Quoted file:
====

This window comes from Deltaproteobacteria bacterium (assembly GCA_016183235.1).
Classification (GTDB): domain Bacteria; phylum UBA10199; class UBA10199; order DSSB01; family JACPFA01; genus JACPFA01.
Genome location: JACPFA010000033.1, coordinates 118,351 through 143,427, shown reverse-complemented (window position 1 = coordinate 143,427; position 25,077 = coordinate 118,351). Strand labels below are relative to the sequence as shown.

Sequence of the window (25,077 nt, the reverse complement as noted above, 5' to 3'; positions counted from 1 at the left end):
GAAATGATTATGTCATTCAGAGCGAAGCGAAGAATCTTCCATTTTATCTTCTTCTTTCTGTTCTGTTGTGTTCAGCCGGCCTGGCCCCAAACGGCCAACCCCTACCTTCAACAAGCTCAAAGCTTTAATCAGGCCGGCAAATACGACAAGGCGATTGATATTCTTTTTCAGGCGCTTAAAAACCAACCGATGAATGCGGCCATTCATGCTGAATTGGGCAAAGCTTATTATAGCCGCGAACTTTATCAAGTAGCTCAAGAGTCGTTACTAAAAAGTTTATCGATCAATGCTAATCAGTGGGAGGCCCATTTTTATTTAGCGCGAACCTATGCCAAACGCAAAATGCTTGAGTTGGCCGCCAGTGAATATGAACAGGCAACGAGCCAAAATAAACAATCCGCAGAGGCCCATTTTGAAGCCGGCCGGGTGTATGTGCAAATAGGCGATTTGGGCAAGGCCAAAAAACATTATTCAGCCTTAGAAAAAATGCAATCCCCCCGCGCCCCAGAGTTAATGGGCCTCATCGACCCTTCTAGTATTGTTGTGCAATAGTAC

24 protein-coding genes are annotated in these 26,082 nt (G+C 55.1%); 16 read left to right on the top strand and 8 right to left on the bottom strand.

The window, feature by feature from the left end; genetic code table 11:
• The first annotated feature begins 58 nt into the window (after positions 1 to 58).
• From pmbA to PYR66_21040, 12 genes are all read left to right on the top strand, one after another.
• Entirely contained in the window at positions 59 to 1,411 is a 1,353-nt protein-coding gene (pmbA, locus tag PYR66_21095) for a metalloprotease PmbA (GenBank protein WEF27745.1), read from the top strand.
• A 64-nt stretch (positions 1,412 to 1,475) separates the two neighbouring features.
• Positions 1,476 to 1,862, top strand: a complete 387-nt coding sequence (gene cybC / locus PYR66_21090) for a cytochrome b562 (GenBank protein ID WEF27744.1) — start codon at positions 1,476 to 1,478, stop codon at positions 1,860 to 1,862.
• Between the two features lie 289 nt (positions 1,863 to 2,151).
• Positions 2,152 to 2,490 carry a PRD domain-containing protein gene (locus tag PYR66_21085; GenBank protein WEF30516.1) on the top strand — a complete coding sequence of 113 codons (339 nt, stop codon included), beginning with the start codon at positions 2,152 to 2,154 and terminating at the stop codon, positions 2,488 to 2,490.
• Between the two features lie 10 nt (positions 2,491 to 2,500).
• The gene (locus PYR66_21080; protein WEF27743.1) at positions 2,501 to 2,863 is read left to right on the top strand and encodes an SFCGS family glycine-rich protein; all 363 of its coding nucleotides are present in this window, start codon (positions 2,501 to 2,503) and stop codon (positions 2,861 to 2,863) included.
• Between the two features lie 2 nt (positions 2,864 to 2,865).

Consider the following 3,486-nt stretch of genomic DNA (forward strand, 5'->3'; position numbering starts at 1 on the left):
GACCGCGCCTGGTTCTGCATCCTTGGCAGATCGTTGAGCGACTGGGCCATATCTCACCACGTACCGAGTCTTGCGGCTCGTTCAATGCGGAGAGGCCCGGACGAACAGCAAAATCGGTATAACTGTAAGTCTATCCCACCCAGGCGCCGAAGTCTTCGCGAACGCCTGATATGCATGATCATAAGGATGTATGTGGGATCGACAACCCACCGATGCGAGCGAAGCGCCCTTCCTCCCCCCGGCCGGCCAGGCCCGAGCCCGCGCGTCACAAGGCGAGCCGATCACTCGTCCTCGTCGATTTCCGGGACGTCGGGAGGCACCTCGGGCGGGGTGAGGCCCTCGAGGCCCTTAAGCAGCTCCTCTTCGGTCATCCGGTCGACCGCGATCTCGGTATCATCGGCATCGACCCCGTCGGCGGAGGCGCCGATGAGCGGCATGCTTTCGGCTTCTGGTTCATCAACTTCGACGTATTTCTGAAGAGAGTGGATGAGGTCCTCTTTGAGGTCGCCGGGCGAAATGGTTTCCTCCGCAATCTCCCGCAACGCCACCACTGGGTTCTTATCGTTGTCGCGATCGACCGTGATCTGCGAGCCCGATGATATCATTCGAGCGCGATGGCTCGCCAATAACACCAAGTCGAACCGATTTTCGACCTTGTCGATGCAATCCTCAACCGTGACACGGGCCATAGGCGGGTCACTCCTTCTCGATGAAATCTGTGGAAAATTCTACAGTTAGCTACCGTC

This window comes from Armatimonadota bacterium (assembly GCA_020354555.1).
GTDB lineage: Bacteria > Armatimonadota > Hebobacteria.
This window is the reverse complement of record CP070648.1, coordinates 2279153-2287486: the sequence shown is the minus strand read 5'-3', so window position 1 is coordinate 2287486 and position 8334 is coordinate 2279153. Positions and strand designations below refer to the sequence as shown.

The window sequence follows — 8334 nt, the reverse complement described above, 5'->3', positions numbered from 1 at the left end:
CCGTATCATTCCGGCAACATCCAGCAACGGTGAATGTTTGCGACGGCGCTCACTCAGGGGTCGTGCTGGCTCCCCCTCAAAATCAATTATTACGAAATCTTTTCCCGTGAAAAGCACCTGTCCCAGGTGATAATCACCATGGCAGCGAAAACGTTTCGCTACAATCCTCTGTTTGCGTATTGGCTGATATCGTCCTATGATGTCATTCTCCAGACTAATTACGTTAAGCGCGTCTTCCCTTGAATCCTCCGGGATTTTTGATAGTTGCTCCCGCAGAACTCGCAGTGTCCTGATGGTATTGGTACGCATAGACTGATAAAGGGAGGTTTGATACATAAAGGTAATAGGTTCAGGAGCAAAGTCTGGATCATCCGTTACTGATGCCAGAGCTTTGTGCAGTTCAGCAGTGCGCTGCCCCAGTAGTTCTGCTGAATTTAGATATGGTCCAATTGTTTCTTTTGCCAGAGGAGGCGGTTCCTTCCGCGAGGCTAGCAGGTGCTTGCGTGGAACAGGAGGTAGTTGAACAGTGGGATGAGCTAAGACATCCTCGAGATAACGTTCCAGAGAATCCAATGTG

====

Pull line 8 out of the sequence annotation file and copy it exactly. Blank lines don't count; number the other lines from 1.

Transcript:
• The first annotated feature begins 58 nt into the window (after positions 1 to 58).